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    Phantoms    (about)
    Small press fantasy/horror fiction magazine.

    • Publishers:
      • Phantoms; Derby: Phantoms

    • Editors:









    Phenomena [v2 #2, #4, Summer 1983] (Foster Publications; San Jose, CA, $1.75/£1.00, 32pp, 7" x 8½" s/s)
    The Literary Magazine for Supernatural & Horror Enthusiasts. Details supplied by Denny Lien.
    • 2 · Bienvenue · A. J. Foster · ed
    • 4 · Rogue · A. J. Foster · ss; romance fiction with reincarnation elements.
    • 19 · Retrospection · A. J. Foster · br
    • 20 · Birth of an Astral Child · Anon. · nf
    • 21 · Present for the Incubus · James T. Crawford · vi; incubus makes mistake and attacks transvestite.
    • 22 · Hollywood and Bust: Part Four--Mansfield · A. J. Foster · nf
    • 29 · Supplemental · A. J. Foster · nf; on Jean Harlow, apparently follow-up to earlier article; earlier articles in series were on Harlow, Marilyn Monroe, and Carole Lombard, emphasizing alleged occult elements; illustrated with several photos.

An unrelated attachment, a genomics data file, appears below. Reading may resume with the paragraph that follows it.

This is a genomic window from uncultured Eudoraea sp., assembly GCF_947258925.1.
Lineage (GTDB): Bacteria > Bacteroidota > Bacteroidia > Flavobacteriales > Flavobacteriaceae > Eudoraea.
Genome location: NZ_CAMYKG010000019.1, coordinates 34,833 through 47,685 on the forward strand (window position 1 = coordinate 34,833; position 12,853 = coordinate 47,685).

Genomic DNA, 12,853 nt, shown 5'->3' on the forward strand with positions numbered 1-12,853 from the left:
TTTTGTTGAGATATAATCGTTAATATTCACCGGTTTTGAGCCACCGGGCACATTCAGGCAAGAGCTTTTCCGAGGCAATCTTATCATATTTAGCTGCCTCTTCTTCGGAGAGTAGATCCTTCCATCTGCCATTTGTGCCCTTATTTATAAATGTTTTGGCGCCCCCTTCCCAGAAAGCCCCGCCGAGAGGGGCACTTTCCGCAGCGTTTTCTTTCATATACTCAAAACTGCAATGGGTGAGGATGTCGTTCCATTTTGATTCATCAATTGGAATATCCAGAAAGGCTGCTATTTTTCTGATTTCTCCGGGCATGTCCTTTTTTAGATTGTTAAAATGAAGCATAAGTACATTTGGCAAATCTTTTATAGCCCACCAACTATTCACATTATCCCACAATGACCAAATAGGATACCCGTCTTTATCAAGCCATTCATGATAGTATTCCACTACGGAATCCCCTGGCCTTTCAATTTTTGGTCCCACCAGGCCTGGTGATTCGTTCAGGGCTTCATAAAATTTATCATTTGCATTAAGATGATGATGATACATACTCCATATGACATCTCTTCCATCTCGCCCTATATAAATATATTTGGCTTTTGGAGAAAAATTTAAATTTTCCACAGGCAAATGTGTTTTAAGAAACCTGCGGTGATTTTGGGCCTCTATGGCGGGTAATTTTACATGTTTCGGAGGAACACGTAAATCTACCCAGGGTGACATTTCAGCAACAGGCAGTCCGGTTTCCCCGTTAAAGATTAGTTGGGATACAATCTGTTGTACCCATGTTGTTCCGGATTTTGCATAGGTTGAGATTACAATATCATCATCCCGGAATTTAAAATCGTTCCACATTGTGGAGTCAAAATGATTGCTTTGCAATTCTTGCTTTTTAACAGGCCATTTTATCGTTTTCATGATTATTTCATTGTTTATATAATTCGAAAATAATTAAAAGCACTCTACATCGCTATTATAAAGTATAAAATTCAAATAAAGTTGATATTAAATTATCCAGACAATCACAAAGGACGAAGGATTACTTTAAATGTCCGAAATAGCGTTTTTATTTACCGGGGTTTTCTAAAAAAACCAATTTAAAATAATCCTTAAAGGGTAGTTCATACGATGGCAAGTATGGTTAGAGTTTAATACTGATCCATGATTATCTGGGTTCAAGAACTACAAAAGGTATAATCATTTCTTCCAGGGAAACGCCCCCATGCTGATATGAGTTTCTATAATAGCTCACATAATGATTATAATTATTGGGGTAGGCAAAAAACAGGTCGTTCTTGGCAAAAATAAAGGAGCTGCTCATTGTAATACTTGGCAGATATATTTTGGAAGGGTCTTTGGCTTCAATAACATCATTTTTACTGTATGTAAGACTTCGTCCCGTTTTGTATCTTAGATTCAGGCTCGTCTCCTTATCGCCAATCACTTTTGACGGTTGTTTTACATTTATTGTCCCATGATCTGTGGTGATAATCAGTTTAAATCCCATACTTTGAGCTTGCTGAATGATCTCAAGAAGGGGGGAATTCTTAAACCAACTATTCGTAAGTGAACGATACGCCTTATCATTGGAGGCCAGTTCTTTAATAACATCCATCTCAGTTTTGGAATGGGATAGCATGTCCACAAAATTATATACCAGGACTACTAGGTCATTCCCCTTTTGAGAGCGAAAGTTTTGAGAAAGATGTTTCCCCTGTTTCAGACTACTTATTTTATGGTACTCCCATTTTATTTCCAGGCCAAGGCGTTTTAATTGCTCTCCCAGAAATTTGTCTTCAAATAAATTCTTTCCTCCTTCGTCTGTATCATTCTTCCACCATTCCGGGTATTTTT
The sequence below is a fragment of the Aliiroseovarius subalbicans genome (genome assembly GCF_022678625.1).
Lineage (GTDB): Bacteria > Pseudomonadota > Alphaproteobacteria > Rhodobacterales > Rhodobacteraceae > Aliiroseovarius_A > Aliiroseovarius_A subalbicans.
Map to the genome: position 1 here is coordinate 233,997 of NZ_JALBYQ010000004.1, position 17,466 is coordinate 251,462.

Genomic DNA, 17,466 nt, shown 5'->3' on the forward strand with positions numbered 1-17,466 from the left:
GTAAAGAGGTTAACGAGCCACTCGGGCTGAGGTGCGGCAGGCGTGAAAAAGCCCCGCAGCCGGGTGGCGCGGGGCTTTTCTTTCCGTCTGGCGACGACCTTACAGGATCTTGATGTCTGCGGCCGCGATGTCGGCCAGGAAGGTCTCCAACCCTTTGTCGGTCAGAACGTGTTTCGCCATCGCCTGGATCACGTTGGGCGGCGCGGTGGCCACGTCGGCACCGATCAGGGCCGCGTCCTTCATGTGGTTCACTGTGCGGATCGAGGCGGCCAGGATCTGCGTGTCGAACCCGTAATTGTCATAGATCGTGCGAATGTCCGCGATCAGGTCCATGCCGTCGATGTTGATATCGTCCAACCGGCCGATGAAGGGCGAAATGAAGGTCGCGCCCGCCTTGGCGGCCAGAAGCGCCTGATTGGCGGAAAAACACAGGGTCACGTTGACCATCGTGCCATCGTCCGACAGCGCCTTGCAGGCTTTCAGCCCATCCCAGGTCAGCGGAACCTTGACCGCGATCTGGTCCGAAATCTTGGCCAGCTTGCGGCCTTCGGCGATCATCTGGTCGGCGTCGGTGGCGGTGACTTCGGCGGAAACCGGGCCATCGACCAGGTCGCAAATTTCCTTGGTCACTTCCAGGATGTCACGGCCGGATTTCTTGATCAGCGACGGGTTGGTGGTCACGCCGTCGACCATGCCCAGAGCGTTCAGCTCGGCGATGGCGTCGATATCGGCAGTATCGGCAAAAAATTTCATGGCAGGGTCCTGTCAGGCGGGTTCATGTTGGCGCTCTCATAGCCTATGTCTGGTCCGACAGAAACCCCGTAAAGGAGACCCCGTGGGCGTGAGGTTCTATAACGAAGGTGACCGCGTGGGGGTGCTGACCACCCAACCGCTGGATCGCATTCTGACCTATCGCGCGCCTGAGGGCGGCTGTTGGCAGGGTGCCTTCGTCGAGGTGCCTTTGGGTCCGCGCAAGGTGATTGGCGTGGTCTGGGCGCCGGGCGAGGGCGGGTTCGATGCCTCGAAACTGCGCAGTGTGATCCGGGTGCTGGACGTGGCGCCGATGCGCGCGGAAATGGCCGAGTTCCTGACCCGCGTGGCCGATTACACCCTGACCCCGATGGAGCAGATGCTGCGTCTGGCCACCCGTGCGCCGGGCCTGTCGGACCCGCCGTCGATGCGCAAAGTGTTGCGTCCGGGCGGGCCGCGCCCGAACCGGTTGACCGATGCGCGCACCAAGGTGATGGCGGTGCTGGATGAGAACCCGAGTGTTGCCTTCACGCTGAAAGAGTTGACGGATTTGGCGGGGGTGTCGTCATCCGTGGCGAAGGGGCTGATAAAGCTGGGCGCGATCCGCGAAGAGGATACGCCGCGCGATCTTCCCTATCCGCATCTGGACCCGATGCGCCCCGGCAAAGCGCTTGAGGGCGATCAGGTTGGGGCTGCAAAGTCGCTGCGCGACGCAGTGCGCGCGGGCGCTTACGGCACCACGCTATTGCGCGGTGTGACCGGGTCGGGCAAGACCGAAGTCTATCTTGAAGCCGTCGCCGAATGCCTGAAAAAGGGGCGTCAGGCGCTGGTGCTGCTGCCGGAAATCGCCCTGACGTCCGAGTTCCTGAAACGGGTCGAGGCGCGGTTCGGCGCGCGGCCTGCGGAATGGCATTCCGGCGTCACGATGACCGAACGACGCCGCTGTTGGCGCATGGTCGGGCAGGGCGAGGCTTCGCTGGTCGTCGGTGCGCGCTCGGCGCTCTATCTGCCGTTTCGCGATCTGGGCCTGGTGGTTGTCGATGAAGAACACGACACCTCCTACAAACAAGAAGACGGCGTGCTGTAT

Phil May’s Annual
    This was an interesting annual - sometimes appearing twice yearly as a WINTER ANNUAL and SUMMER ANNUAL - in fact the full title was usually presented as PHIL MAY’S ILLUSTRATED WINTER [or SUMMER] ANNUAL. Apart from two larger issues it was normally a squat almost square format, always with the same cover of a jester. It went through a range of editors and publishers and the early issues reflected Phil May’s renown for cartoons and jokes and the stories were usually humorous, certainly light hearted, and occasionally romantic. The odd ghost story or weird tale was also often humorous. However over time it grew increasingly macabre, especially under its final editor Harry Thompson whose issues are almost all full of weird and supernatural stories, the best by the Australian Ernest Favenc. I’ve listed the fiction and articles only but between every story was usually a cartoon or sketch by May, sometimes a portfolio of several pages. Needles to say the magazine did not long outlast his death. There are some well known names here but also some very strange stories by virtual unknowns. All the Sophie Osmond stories are weird. There’s also a Sherlock Holmes pastiche - I haven’t checked yet but I wasn’t sure if this was recorded. It’s by a “Mr. M--” who I believe is Julian Croskey - whoever he was. Details supplied by Mike Ashley.










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